All Hands! The Nornen Project at Burnham-on-Sea

WHEN the tide goes out at Berrow Beach on the North Somerset coast (and remember that the tidal range of the Severn Estuary is the second larges in the world), you can see the timbers of a boat emerging from the sand. She is the SV Nornen, and she went down on 3rd March 1897 in a storm that remains famous in seafaring history.

Many residents of and visitors to Burnham-on-Sea, just south of Berrow, have seen the wreck, but few know its history. In 2017 Corrinne Curtis, a Burnham resident for many years, had a grand idea. She decided to tell the story as an epic outdoor theatre production, with music and dance and involving not only professional performers but a huge cast of local performers. Then came Covid, but Corrinne was undaunted. The plans progressed and the result is All Hands, performed in the Marine Cove Gardens until 6th August.

The entire hour-long show is signed, so it has three directors – Bryn Holding, Lynn Stewart-Taylor the BSL co-director and Daniel Hawthorne in charge of the community participants. Patsy Browne-Hope is in charge of the hugely atmospheric choreography, and Arran Glass is the composer and main musician, aided and abetted by Kit Massey.

There are five professional performers credited as “devising cast”, ten as “community cast” and the members of the Princess Theatre’s Unroyal Community Choir … and the dog You can’t have a story about a ship without music, and it is a vital part of the whole show and the element that involves everyone, including the odd bark and howl.

Even on a blustery evening the skills and energy of the actors brought the exciting story to mesmerising life. The ship, torn from her safe harbour south of Lundy Island, was blown across the channel towards the Somerset coast, and there seemed no prospect of salvation, but the skipper went into the sea to find help, and was pulled ashore by Berrow residents, who called for the lifeboat. The brave men set out into the dark and stormy waters and rescued all the Nornen crew, including the dog. Local families took them in and gave them food and shelter until the dreadful storm subsided.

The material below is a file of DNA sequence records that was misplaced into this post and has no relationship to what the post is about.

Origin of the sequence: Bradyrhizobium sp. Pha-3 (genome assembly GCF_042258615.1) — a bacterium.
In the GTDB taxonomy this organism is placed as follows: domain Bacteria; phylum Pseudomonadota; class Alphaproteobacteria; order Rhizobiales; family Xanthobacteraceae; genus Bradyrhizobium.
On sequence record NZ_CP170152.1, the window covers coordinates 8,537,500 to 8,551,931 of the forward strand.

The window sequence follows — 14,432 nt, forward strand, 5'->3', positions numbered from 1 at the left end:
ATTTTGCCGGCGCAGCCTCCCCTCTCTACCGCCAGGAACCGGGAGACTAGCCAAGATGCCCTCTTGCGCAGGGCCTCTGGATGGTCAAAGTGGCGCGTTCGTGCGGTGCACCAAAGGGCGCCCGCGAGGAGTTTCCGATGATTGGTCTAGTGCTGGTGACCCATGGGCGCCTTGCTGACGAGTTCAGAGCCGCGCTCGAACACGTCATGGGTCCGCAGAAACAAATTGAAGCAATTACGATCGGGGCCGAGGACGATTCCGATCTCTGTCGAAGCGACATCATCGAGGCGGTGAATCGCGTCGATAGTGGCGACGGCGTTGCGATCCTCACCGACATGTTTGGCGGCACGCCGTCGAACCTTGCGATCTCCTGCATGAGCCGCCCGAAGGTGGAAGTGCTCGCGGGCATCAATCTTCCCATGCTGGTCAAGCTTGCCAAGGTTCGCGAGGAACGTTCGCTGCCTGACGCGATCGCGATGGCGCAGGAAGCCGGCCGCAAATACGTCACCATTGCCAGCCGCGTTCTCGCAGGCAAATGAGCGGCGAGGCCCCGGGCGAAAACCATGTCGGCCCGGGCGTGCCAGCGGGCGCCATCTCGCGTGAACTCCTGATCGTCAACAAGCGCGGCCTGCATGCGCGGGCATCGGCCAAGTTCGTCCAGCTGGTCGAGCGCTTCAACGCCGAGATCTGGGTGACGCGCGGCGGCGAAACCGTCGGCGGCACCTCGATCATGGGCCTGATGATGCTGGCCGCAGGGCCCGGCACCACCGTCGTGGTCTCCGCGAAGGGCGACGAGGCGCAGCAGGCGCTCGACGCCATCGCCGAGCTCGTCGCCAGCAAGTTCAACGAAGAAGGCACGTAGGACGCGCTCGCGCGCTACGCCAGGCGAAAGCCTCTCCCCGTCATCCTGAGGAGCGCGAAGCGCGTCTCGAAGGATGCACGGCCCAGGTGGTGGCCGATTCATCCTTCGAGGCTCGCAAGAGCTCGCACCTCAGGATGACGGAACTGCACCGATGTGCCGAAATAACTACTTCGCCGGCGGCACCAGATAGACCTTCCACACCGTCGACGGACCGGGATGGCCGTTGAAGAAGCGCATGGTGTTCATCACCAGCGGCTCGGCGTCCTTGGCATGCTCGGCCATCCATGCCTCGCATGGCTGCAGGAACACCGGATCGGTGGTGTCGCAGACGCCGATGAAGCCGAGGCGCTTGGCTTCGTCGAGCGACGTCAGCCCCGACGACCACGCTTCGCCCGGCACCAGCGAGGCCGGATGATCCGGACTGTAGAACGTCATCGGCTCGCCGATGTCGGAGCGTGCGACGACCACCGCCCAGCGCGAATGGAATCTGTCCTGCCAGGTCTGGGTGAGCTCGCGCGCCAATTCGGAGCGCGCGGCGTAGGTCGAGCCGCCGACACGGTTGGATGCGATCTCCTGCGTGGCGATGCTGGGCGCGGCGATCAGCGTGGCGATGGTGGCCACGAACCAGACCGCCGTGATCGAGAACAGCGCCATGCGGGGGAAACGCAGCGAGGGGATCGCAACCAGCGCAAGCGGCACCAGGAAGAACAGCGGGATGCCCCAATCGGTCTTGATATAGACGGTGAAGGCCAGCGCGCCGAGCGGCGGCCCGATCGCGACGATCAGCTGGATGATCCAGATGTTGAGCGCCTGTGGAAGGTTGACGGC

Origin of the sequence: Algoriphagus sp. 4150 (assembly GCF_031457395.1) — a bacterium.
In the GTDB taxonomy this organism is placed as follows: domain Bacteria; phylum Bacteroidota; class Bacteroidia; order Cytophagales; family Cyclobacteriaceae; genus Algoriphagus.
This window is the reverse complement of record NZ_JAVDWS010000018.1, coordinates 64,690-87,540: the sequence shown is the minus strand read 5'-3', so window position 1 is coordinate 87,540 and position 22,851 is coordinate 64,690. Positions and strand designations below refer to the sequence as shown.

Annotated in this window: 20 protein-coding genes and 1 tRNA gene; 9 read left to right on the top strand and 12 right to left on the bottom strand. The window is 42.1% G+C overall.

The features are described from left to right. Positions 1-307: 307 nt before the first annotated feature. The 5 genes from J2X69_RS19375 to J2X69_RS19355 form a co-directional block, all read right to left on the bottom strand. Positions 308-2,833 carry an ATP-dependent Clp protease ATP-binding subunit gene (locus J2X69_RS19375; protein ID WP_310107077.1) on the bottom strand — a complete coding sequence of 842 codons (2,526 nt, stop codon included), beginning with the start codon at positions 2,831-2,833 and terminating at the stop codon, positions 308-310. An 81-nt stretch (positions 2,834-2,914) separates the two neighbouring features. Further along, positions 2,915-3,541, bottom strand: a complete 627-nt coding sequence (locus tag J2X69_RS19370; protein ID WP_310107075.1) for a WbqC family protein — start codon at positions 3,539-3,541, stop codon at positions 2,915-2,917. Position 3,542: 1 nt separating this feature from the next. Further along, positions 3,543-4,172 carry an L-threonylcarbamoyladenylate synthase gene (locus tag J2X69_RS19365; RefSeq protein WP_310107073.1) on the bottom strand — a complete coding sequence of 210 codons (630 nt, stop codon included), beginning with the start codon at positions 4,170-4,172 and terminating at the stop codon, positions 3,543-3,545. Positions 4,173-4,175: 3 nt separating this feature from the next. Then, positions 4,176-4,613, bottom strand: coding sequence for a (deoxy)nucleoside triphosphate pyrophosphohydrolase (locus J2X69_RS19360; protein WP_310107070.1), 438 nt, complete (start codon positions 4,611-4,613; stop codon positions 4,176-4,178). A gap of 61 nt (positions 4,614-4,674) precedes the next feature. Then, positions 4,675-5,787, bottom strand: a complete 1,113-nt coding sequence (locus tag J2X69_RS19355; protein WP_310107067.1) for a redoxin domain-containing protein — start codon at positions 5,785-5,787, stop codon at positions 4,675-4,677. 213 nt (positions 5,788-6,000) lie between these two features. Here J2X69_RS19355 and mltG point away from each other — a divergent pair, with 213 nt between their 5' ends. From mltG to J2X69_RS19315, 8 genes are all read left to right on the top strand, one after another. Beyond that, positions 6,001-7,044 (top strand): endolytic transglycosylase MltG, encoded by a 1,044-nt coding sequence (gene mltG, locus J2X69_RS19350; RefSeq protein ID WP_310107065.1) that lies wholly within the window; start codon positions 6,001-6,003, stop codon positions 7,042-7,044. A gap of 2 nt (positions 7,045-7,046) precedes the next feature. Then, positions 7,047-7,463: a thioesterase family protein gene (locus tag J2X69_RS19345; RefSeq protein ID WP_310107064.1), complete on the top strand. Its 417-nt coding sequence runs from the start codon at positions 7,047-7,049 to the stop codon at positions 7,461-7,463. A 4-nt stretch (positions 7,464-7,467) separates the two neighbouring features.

All this was re-enacted by the brilliant company, and I have seldom seen a more convincing and frightening storm at sea, played on a simple set of scaffolding, timber and ropes. The actors who devised the show – including well known local performers Lucy Tuck and Kieran Buckeridge, with Stephen Collins, Matty Gurney and Chioma Uma, brought all their skills to bear to create this fascinating story that tells of the selfless heroism of the local community and the unpredictable dangers of life at sea. With shantys, folk songs and newly composed music, as well as signing and poignant visual effects, All Hands! is an energising triumph. Little snippets of detail, like the problems of reading a newspaper in a storm-force wind and the dog (thanks to puppet maker Jess Manley) taking the last morsel of food, delighted everyone in the audience.

At a later performance, descendents of the Nornen’s crew and of the families that took the sailors in will be meeting up and attending the show, which is performed in the shadow of the church of St Andrew, dating back to 1361, with its Wren and Grinling Gibbons connections and its leaning tower.


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